How We Define Ourselves
Apostolic – As in Acts 2:42,
- We are devoted to:
The Apostolic doctrine
Breaking of Bread (Communion)
We are catholic (universal, whole) in that we recognize the universal church made up of all true believers. We see ourselves united with the church universal.
Reformational – We stand in the stream of the Protestant Reformation and embrace the essential teachings contained in the creeds and confessions developed by the reformers.
Evangelical – We believe in, and are devoted to, fulfilling the Great Commission as mandated by Jesus in Matthew 28:18-20.
We align ourselves with the “Great Awakening” and revival movements of the past few centuries and seek fresh revival for our day.
Charismatic – We believe Christ has empowered His Church with the gifts necessary to carry on His ministry on the earth. The gifts described in 1 Corinthians 12:1-11 are for believers of all generations and are to be used to minister both within the church and in the world as tools to fulfill our assignment as disciples.
We insist on adherence to the essentials of the faith while showing charity to those who differ on non-essentials.
We are in agreement with the core teachings expressed in:
- Nicene Creed (see below)
- Apostles Creed (see below)
- Athanasian Creed (see below)
The Bible alone is our rule of faith and conduct, however we believe these historic declarations of faith all submit to the authority of the Holy Scriptures, though all creeds and confessions are fallible documents.
We have an elder rule form of representative congregationalism. The elders are charged to feed the flock and exercise oversight for the church. The elders are responsible to Christ as the Head of the church and to the congregation we serve.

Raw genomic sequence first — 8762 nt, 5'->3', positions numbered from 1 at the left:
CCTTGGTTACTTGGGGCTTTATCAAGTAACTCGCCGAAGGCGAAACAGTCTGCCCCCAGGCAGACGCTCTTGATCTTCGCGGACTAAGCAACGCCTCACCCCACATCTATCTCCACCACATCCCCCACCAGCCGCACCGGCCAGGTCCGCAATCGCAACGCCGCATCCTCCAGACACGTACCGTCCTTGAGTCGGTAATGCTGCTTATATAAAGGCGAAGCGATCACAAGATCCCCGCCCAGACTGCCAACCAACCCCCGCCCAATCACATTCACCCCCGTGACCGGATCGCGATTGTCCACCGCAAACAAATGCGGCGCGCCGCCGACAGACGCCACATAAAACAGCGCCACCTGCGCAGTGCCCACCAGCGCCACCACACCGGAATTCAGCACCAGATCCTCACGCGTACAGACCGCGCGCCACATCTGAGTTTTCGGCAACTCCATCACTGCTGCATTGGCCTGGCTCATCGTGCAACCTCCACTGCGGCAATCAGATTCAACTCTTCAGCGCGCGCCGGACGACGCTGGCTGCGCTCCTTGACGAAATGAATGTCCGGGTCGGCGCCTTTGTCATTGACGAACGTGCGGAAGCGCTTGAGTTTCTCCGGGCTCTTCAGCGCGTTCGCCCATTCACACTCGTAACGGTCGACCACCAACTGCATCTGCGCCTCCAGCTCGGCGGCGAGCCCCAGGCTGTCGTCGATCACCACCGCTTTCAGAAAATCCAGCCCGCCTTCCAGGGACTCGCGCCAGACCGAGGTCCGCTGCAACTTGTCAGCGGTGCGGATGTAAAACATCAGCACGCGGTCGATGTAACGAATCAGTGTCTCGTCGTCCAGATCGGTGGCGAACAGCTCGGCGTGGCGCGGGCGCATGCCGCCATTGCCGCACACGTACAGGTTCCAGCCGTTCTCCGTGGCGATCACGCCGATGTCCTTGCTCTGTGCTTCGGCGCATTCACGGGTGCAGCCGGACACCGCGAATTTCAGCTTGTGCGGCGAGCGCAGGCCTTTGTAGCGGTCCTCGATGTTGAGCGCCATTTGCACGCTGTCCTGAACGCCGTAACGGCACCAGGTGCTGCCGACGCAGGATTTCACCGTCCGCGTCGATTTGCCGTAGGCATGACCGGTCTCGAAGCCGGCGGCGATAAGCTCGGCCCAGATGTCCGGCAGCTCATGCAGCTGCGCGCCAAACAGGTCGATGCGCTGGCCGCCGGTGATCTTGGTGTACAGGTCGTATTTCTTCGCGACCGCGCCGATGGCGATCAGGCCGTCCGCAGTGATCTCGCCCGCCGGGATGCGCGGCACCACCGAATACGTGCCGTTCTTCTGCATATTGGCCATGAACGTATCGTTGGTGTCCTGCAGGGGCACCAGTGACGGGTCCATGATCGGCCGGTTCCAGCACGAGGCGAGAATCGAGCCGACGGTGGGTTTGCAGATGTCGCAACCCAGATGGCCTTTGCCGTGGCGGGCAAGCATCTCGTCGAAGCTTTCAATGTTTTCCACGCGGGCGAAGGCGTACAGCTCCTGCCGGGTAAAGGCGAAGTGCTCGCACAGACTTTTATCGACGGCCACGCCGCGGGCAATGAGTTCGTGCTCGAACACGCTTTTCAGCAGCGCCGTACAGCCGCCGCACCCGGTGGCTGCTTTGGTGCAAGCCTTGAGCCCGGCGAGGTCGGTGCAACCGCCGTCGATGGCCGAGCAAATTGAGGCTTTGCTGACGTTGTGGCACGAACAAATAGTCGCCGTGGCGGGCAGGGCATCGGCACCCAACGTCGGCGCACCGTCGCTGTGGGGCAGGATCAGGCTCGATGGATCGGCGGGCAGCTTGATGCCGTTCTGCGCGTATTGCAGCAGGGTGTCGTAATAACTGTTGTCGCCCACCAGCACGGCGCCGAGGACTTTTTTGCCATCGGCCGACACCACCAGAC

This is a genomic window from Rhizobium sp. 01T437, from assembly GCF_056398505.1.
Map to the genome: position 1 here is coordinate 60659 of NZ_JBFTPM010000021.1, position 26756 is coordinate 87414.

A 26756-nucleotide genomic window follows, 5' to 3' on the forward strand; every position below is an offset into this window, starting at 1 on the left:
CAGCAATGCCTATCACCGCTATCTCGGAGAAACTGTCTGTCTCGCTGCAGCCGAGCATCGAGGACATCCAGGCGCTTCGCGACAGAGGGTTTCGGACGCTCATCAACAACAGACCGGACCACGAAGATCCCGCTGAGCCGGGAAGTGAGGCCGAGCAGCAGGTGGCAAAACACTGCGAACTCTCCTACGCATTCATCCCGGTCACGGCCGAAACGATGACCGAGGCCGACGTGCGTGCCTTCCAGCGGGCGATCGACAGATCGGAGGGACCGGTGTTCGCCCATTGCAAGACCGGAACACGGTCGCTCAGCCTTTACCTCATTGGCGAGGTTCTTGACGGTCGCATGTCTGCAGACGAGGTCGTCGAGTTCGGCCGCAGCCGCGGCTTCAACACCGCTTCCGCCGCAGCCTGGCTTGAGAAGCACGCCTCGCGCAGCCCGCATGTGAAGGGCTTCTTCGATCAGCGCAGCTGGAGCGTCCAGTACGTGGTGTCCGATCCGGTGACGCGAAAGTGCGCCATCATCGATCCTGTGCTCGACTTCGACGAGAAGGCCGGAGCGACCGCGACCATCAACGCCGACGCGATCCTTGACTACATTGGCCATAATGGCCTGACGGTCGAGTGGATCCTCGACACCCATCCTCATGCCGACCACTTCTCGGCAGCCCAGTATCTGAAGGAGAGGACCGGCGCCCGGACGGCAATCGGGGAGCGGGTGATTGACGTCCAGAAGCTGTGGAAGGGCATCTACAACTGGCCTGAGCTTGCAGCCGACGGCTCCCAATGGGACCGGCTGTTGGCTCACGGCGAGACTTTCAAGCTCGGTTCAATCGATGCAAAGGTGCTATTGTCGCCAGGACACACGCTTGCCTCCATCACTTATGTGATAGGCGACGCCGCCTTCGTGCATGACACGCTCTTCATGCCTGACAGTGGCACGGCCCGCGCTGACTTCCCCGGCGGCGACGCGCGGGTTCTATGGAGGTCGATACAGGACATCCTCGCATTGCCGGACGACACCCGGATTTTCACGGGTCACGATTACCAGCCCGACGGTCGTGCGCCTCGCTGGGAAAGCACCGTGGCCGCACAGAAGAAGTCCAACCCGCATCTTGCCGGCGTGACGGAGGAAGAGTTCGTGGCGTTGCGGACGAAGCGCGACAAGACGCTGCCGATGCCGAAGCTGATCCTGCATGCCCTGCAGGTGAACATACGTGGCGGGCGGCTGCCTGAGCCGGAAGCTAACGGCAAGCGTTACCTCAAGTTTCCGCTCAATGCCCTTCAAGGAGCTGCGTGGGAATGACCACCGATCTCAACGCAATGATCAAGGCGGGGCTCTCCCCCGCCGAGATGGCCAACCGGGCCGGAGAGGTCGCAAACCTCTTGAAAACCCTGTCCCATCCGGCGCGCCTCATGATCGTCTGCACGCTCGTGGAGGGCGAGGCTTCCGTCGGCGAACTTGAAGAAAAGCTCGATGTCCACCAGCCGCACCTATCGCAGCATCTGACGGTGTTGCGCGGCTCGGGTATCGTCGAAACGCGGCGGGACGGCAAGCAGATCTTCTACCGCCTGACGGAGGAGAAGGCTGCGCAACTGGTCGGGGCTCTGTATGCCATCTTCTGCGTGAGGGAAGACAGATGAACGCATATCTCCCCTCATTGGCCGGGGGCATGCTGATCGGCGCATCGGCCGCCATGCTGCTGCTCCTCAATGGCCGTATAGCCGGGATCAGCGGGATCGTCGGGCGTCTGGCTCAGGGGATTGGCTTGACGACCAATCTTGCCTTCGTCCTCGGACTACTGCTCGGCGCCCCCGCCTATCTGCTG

Members of Calvary Community Church are asked to nominate elders and deacons/deaconesses to be presented for selection by the governing elders. CCC is in association with and under the authority of Kingdom Covenant Churches and Ministries (KCCM).
The members of the congregation are also asked to vote on the major matters and expenditures of large amounts. The day-to-day matters are handled by the Pastor and Elders. Committees are established as needed.
The Apostles’ Creed
The Symbolum Apostolorum was developed between the second and ninth centuries. It is the most popular creed used in worship by Western Christians. Its central doctrines are those of the Trinity and God the Creator.
Legend has it that the Apostles wrote this creed on the tenth day after Christ’s ascension into heaven. That is not the case, though the name stuck. However, each of the doctrines found in the creed can be traced to statements current in the apostolic period. The earliest written version of the creed is perhaps the Interrogatory Creed of Hippolytus (ca. A.D. 215). The current form is first found in the writings of Caesarius of Arles (d 542).
The creed was apparently used as a summary of Christian doctrine for baptismal candidates in the churches of Rome. Hence it is also known as The Roman Symbol. As in Hippolytus’ version it was given in question and answer format with the baptismal candidates answering in the affirmative that they believed each statement.
I believe in God the Father almighty, creator of heaven and earth.
I believe in Jesus Christ, his only Son, our Lord.
He was conceived by the power of the Holy Spirit and born of the Virgin Mary